LAYTON -- Two developers working on apartment complexes will have to wait a few more weeks for their rezone requests to be approved by the city council.
Darren Child and his associates at Mountain States Property Management are hoping to put a 164-unit apartment complex on the northwest corner of Antelope Road and Hill Field Drive. Bryce Thurgood is planning to replace the former Stimson's Market building on Main Street with a 120-unit apartment complex called Villas on Main.
"Those are good areas in which multifamily housing can go," said Layton Mayor Steve Curtis. "It is important for the city to stay in line with the housing needs of the community, and important that we address this type of development."
The two areas need to be rezoned, and both developers attended Thursday's city council meeting for the rezone requests. However, because of an issue involving the amount of notice given to the public, the council could not vote on either request.
According to state law, there needs to be an official announcement posted on the land that will be developed giving notice of the vote. The written notice needs to be there for seven days before the meeting so members of the public have the opportunity to voice any concerns.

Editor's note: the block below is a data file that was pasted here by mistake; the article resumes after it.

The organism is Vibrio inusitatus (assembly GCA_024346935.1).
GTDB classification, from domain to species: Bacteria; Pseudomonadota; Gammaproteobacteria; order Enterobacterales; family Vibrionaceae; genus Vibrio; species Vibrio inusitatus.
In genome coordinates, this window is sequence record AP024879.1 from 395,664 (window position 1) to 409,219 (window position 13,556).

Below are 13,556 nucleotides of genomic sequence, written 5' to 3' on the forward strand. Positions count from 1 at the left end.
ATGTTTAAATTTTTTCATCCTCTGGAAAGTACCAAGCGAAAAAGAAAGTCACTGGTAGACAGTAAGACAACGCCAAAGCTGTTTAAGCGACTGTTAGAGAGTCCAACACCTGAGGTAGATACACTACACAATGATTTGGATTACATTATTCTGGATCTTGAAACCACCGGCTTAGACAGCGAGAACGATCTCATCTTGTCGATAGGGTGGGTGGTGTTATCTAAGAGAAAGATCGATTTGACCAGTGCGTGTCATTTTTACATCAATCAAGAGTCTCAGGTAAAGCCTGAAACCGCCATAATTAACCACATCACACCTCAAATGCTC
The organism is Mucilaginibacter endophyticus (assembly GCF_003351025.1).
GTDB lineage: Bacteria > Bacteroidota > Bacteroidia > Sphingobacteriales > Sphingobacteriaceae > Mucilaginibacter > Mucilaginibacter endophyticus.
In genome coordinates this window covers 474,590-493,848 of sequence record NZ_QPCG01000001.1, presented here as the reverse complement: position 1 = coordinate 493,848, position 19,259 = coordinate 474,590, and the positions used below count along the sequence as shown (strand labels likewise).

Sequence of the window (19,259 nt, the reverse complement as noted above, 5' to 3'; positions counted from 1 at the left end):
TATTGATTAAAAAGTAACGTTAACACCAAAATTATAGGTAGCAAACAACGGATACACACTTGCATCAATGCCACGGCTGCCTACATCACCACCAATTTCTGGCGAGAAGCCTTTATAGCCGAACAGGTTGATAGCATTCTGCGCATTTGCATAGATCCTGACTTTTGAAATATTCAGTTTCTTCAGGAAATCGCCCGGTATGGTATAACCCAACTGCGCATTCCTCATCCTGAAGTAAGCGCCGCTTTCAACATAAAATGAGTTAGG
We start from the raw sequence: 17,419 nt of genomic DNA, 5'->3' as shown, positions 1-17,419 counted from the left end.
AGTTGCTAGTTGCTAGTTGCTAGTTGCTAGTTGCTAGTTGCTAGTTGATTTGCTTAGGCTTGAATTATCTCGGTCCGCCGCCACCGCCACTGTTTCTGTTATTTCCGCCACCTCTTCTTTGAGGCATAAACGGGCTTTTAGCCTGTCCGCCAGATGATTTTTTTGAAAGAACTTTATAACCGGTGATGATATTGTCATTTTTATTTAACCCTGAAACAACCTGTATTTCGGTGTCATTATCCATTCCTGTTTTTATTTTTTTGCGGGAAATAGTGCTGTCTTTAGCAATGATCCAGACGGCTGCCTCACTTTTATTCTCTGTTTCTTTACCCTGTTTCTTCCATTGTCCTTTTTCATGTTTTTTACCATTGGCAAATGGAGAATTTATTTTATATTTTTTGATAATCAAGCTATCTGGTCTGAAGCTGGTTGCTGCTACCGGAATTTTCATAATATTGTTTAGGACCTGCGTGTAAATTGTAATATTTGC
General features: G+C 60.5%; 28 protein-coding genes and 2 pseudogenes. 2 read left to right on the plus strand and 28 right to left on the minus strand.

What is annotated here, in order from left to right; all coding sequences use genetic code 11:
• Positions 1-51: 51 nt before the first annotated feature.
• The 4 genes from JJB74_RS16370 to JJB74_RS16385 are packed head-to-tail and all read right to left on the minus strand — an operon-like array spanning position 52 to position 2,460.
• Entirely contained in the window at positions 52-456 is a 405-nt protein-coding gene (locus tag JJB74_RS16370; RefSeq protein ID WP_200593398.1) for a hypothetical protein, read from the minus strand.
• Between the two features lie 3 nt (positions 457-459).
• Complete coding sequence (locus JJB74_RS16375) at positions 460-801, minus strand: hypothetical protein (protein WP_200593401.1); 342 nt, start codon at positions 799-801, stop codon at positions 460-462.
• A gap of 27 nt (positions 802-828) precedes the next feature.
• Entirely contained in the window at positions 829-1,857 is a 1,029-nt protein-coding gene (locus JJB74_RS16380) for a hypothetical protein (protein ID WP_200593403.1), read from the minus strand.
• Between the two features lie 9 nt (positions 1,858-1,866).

City Planner Peter Matson said neither site met that requirement.
City officials realized the signs had not been posted at the sites for seven days, so the council had to table the issue after Thursday's discussion. The council will vote on the rezone request Aug. 18.
City council members did discuss the requests, and Child and Thurgood answered questions about the developments.
Two other apartment complexes in Layton have received the city approval needed to begin construction.
Kays Crossing, a five-story building that will sit between the two parking lots for the FrontRunner station on Main Street, could begin construction in the fall. Eastgate Greyhawk, which will be at approximately 3100 N. Church St. on the northwest corner of Church Street and Highway 193, also is close to starting construction.
Should the council approve the rezone requests for Child's development, which is currently unnamed, and Villas on Main, the city will have four multifamily housing complexes being built in the near future.
Some wondered Thursday whether the city was approving too many multifamily housing developments in such a short time.
Curtis said he thinks now is the right time for these four apartment complexes to come to Layton. "The way society is turning, the way the economy has declined, affordable housing is important to us all," he said.